in sa;xtiyo;N me;N kis kaa miilaan ;xvaab par thaa
baalii;N kii jaa))e par shab yaa;N sang zer-e sar thaa

1) in these difficulties/severities, who had a meeting/encounter/'union' with a dream?!
2) in place of a pillow, at night, here, a stone was under the head



sa;xtii : 'Hardness, stiffness, rigidity, firmness; tightness; stinginess; obduracy, obstinacy; intenseness, intensity, vehemence, severity; harshness, asperity; sternness, austereness; violence, atrocity; cruelty; grievance, hardship; adversity, indigence, distress, difficulty, evil, calamity'. (Platts p.644)


milaan : 'The bringing together or into contact; causing to mingle; forming a mixture; bringing about harmony, or reconciliation (between), adjustment (of differences, &c.), reconcilement, union; unison; producing harmony (in music); —comparing, comparison (of); —society, company'. (Platts p.1063)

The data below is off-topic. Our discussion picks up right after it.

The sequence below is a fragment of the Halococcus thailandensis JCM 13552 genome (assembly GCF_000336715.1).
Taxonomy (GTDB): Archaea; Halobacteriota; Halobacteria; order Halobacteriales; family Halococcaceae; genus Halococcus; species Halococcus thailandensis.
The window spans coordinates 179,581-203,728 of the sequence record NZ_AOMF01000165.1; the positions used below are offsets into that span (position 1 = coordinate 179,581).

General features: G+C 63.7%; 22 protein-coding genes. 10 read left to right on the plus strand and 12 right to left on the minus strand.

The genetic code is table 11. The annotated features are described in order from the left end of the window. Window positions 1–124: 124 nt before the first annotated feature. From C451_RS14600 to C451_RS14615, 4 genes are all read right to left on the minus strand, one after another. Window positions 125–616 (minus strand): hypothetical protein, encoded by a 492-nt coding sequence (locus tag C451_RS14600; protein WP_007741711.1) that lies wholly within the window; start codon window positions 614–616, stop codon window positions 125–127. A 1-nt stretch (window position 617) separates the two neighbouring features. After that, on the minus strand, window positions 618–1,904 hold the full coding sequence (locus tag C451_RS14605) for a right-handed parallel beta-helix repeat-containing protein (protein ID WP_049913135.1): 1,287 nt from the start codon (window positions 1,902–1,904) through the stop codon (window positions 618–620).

S. R. Faruqi:

The opening-verse is by way of introduction. But nevertheless, this verse is better than the one of Atish's that is noted in {11,4}.



Is the stone under the desperate, solitary lover's head meant to prevent him from the un-lover-like act of sleeping? Or might the 'severities' of his condition include a tendency to tear his pillow to shreds, or render it sodden with tears? In such cases, a stone might be a more durable substitute, and one altogether suitable to the 'hardnesses, harshnesses' (with wonderful wordplay; see the definition of sa;xtii above) of his condition.

The enjoyable phrasing of the first line both evokes the dream of 'union' and rhetorically rejects it; dreams are delicate, insubstantial, (sometimes) beautiful, (sometimes) satisfying-- and thus in every way the opposite of the harsh, all too real 'severities' of the lover's situation. Then the second line presents us with the vision of the restless head's 'union' (in a sense) with a stone. The stone might also come in handy if the lover's despair grew so acute that he needed something to bash his head against.